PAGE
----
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Not just yet: When will new Circle K open?

A distance of 50 feet between fresh, potable well water and the septic tank system at Pahrump’s new Circle K convenience store is causing delays for the store’s opening at Homestead and Gamebird Road.

Bad water vs. good water

Though developers broke ground on Pahrump’s second Circle K in March 2022 with a ceremonial onsite groundbreaking event, the business has yet to open because of a possible exposure to pollution to the store’s drinkable water,according to Project Manager Randall Vincent, who says state inspectors discovered that the well and septic system were placed too close.

Not just yet

“The state water engineer declined to sign off on the project, and didn’t give us approval to open up the store,” Vincent told the Pahrump Valley Times this week. “The civil engineers designed the system to service residential codes and not commercial codes, so the septic system was 50 feet too close to the well. We’ve been back and forth on this.”

Commissioner speaks

Pahrump-based Strickland Construction installed the well system at the new Circle K.

Owner Nye County Commissioner Debra Strickland told the Pahrump Valley Times that crews installed the freshwater well system at the new Circle K before the septic tank system was installed there.

“Strickland Construction drilled the well a year and a half before they started construction and they had not given us drawings to where the septic tank was located,” Strickland said. “The engineer went out and said, ‘Put the well right there,’ so that’s what we did.”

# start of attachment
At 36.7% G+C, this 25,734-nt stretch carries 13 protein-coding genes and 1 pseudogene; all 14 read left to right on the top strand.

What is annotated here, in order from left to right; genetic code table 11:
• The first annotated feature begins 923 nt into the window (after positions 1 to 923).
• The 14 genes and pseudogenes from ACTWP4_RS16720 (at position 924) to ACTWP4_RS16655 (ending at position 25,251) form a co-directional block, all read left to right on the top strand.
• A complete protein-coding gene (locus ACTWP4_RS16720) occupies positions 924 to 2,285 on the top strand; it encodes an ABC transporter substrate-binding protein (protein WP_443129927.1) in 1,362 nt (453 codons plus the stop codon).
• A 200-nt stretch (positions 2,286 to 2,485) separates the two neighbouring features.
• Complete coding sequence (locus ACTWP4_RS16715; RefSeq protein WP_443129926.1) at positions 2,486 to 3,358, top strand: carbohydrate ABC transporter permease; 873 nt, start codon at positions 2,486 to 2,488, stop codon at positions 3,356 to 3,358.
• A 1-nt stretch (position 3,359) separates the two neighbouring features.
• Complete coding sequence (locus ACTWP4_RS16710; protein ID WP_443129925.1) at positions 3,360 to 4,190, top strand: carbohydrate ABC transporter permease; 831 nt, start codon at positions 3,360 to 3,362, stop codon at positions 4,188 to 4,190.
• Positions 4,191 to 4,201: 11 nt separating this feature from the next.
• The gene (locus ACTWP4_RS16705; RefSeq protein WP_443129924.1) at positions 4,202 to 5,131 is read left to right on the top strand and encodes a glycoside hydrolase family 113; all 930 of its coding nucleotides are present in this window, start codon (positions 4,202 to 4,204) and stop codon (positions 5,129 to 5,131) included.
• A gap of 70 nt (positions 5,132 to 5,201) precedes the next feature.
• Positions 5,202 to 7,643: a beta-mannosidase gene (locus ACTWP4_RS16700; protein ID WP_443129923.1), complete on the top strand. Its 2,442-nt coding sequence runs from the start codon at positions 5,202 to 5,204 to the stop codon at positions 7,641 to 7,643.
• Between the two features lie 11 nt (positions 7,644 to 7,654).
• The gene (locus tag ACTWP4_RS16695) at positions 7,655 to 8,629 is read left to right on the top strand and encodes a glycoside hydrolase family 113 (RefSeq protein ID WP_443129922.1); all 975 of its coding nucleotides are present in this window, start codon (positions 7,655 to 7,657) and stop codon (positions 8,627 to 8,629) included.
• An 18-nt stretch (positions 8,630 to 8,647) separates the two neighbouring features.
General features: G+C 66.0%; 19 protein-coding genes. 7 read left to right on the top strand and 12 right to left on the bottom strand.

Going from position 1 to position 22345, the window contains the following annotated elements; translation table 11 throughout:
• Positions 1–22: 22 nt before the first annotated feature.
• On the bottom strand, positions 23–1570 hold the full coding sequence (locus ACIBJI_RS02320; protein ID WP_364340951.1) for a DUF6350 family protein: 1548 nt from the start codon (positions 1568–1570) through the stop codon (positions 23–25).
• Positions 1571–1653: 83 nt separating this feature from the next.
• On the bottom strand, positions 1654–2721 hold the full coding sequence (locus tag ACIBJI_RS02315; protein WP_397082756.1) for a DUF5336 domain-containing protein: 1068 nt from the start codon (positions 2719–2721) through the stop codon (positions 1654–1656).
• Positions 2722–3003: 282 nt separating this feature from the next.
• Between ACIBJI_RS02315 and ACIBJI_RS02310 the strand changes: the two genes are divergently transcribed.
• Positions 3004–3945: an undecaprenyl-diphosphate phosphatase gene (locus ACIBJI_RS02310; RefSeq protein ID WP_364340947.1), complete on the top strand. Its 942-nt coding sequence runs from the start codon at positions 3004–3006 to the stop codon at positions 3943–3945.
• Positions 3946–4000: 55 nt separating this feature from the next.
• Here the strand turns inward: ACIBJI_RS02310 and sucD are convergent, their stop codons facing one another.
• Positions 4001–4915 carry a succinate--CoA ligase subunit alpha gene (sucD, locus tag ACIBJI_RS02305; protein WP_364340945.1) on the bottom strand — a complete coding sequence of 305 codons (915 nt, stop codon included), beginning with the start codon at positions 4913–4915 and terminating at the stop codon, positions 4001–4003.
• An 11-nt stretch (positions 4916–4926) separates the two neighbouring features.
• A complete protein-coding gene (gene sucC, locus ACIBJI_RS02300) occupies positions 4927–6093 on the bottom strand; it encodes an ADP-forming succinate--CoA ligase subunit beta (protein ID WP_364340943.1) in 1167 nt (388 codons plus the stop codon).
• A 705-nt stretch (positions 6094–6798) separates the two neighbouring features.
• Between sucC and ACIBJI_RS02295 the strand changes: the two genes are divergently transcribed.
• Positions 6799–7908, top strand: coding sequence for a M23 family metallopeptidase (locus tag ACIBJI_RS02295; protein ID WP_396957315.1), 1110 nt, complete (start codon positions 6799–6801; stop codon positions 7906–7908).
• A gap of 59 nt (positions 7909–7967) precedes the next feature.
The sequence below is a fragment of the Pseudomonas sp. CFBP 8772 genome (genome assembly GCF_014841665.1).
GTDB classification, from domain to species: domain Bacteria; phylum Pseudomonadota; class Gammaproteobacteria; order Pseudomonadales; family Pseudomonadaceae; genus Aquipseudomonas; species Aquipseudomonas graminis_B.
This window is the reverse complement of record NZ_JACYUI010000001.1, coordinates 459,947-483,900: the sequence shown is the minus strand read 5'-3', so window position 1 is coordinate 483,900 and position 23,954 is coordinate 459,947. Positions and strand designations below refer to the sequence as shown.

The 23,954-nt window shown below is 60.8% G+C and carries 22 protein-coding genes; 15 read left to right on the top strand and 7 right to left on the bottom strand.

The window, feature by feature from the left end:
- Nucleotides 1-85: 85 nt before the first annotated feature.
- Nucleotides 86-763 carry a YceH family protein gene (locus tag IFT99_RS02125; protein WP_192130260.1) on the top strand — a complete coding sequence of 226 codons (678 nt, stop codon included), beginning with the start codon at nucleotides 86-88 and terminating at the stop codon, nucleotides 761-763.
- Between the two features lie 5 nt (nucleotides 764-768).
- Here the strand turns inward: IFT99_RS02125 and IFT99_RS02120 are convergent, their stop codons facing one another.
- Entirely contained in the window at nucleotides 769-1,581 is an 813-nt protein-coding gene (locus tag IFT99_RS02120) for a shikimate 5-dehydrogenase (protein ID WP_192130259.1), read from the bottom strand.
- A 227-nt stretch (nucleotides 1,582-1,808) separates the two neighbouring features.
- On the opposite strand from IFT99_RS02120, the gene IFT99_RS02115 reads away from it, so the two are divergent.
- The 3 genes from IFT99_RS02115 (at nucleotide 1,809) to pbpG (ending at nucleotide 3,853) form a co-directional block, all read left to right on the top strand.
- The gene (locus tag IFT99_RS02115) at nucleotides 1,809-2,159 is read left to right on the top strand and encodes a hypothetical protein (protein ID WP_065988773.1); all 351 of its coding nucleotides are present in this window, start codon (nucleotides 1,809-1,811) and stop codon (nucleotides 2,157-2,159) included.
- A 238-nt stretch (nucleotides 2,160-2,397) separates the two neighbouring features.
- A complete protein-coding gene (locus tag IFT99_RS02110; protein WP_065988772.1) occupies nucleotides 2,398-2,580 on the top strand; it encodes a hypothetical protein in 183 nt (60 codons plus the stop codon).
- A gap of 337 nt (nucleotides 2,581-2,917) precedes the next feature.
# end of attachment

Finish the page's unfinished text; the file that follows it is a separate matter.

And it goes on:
Strickland said a final inspection of the site determined that neither system met the standards set forth by state officials.

“The Nevada Department of Environmental Protection was concerned about possible contamination,” according to the commissioner.

As far as when the business can finally begin operations, Strickland noted that the situation is still being worked out.

“There’s a lot of unknown factors to determine whether or not they have to abandon the existing well or still use it for the car wash as non-drinking water,” she said. “So now they’re sorting it all out and talking about drilling a different water well in a different location to get it far enough away from the septic. It’s a shame, it really is.”

Conclusion reached

Vincent, meanwhile, said it was eventually determined that the best thing to do in order to resolve the dilemma, would be to drill another well on the other end of the building.

“It’s actually called a relocated well,” he said. “The owners of the business are certainly upset about it, but they seem to be a lot calmer than I thought they would be because they had the same situation happen to another one of their projects in a different state, so they’re familiar with this kind of situation. To be clear, it’s not Strickland Construction’s fault.”

The big question

Additionally, Vincent said that it remains uncertain exactly when the store can open for business.

“It all depends on the state water engineer,” he said. “I’m guessing that it could be as soon as probably 30 days or maybe two or three months. The hope is 30 days.”

Once completed, the store will be the second Circle K operating in the Pahrump Valley, following construction of the first located at Blagg Road and Basin Avenue.

The Pahrump Valley Times has learned that a manager and 12 employees had already been hired and were training at that location to run the new location, which originally was scheduled to open by August 2022.

Aside from the car wash, the business will also provide six rapid-charge stations for electric vehicles along with a separate island of diesel fuel pumps for high-profile trucks.

Efforts to gain comments from the franchisees regarding the situation were unsuccessful.

Contact reporter Selwyn Harris at sharris@pvtimes.com. On Twitter: @pvtimes

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